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Divide and Conquer (Merge Sort). Divide and Conquer. Recursive in structure Divide the problem into sub-problems that are similar to the original but smaller in size

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Divide and conquer merge sort

Divide and Conquer(Merge Sort)


Divide and conquer
Divide and Conquer

  • Recursive in structure

    • Divide the problem into sub-problems that are similar to the original but smaller in size

    • Conquer the sub-problems by solving them recursively. If they are small enough, just solve them in a straightforward manner.

    • Combine the solutions to create a solution to the original problem

Comp 122


An example merge sort
An Example: Merge Sort

Sorting Problem:Sort a sequence of n elements into non-decreasing order.

  • Divide: Divide the n-element sequence to be sorted into two subsequences of n/2 elements each

  • Conquer: Sort the two subsequences recursively using merge sort.

  • Combine: Merge the two sorted subsequences to produce the sorted answer.

Comp 122


Merge sort example
Merge Sort – Example

18

18

26

26

32

32

6

6

43

43

15

15

9

9

1

1

43

43

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1

18

18

26

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32

32

6

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Original Sequence

Sorted Sequence

1

6

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Comp 122


Merge sort a p r
Merge-Sort (A, p, r)

INPUT: a sequence of n numbers stored in array A

OUTPUT: an ordered sequence of n numbers

  • MergeSort (A, p, r) // sort A[p..r] by divide & conquer

  • ifp < r

  • thenq (p+r)/2

  • MergeSort (A, p, q)

  • MergeSort (A, q+1, r)

  • Merge (A, p, q, r) // merges A[p..q] with A[q+1..r]

Initial Call: MergeSort(A, 1, n)

Comp 122


Procedure merge
Procedure Merge

Sentinels, to avoid having to

check if either subarray is

fully copied at each step.

Input: Array containing sorted subarrays A[p..q] and A[q+1..r].

Output: Merged sorted subarray in A[p..r].

Merge(A, p, q, r)

1 n1 q – p + 1

2 n2 r –q

  • fori  1 ton1

  • doL[i]  A[p + i – 1]

  • forj  1 ton2

  • doR[j]  A[q + j]

  • L[n1+1]  

  • R[n2+1]  

  • i  1

  • j  1

  • fork p tor

  • doifL[i]  R[j]

  • thenA[k]  L[i]

  • i  i + 1

  • elseA[k]  R[j]

  • j  j + 1

Comp 122


Merge example
Merge – Example

A

6

8

26

32

1

9

42

43

1

6

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42

43

k

k

k

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k

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L

R

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1

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1

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i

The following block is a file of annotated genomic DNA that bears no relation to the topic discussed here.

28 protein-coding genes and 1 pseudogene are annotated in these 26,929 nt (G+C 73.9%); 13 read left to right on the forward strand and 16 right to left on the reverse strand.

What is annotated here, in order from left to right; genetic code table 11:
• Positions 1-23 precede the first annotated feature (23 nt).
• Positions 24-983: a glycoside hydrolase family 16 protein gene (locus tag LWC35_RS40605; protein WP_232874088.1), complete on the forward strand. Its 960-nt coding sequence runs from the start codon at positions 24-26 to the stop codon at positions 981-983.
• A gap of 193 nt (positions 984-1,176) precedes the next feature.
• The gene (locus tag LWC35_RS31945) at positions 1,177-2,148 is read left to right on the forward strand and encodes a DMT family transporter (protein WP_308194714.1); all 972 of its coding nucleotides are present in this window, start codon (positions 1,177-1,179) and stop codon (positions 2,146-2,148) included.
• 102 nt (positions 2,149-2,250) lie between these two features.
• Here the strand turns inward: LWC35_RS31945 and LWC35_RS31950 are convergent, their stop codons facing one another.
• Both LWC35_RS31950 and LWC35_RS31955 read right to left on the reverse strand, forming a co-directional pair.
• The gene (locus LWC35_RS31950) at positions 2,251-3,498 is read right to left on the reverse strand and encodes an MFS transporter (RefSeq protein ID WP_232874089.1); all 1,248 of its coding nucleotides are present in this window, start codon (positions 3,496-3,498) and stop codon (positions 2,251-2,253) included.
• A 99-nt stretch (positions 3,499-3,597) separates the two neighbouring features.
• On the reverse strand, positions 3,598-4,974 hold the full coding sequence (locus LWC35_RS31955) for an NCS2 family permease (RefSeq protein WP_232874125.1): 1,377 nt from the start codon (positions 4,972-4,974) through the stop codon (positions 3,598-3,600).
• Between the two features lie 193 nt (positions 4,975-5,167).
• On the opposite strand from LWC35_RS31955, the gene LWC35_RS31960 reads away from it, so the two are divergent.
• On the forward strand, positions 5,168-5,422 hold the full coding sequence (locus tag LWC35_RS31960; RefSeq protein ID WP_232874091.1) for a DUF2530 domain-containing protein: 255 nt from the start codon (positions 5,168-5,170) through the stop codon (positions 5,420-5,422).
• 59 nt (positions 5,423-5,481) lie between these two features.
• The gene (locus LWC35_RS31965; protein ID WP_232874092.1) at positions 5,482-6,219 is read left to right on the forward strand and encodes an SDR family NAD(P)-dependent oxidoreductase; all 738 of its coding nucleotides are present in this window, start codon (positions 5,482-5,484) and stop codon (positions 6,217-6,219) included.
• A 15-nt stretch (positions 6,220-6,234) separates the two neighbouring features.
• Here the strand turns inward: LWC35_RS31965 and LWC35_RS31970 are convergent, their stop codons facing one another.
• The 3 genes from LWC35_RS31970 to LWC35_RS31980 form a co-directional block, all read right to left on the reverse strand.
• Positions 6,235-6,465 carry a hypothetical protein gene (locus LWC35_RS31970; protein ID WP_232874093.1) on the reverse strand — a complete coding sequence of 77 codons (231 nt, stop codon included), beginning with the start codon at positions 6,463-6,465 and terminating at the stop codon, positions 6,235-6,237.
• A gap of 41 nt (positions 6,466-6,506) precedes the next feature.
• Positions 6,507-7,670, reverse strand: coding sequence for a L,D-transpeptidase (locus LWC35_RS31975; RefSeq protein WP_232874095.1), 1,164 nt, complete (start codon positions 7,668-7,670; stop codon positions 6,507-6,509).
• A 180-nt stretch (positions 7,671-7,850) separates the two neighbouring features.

i

i

i

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j

j

j

j

Comp 122


Correctness of merge
Correctness of Merge

Loop Invariant for the for loop

At the start of each iteration of the

for loop:

Subarray A[p..k – 1]

contains the k –p smallest elements

of L and R in sorted order.

L[i] and R[j] are the smallest elements of

L and R that have not been copied back into

A.

Merge(A, p, q, r)

1 n1 q – p + 1

2 n2 r –q

  • fori  1 ton1

  • doL[i]  A[p + i – 1]

  • forj  1 ton2

  • doR[j]  A[q + j]

  • L[n1+1]  

  • R[n2+1]  

  • i  1

  • j  1

  • fork p tor

  • doifL[i]  R[j]

  • thenA[k]  L[i]

  • i  i + 1

  • elseA[k]  R[j]

  • j  j + 1

  • Initialization:

  • Before the first iteration:

  • A[p..k – 1] is empty.

  • i = j = 1.

  • L[1] and R[1] are the smallest

  • elements of L and R not copied to A.

Comp 122


Correctness of merge1
Correctness of Merge

  • Maintenance:

  • Case 1:L[i]  R[j]

  • By LI, A contains p – k smallest elements of L and R in sorted order.

  • By LI, L[i] and R[j] are the smallest elements of L and R not yet copied into A.

  • Line 13 results in A containing p – k + 1 smallest elements (again in sorted order).

  • Incrementing i and k reestablishes the LI for the next iteration.

  • Similarly for L[i] > R[j].

Merge(A, p, q, r)

1 n1 q – p + 1

2 n2 r –q

  • fori  1 ton1

  • doL[i]  A[p + i – 1]

  • forj  1 ton2

  • doR[j]  A[q + j]

  • L[n1+1]  

  • R[n2+1]  

  • i  1

  • j  1

  • fork p tor

  • doifL[i]  R[j]

  • thenA[k]  L[i]

  • i  i + 1

  • elseA[k]  R[j]

  • j  j + 1

  • Termination:

  • On termination, k = r + 1.

  • By LI, A contains r – p + 1 smallest

  • elements of L and R in sorted order.

  • L and R together contain r – p + 3 elements.

  • All but the two sentinels have been copied

  • back into A.

Comp 122


Analysis of merge sort
Analysis of Merge Sort

  • Running time T(n) of Merge Sort:

  • Divide: computing the middle takes (1)

  • Conquer: solving 2 subproblems takes 2T(n/2)

  • Combine: merging n elements takes (n)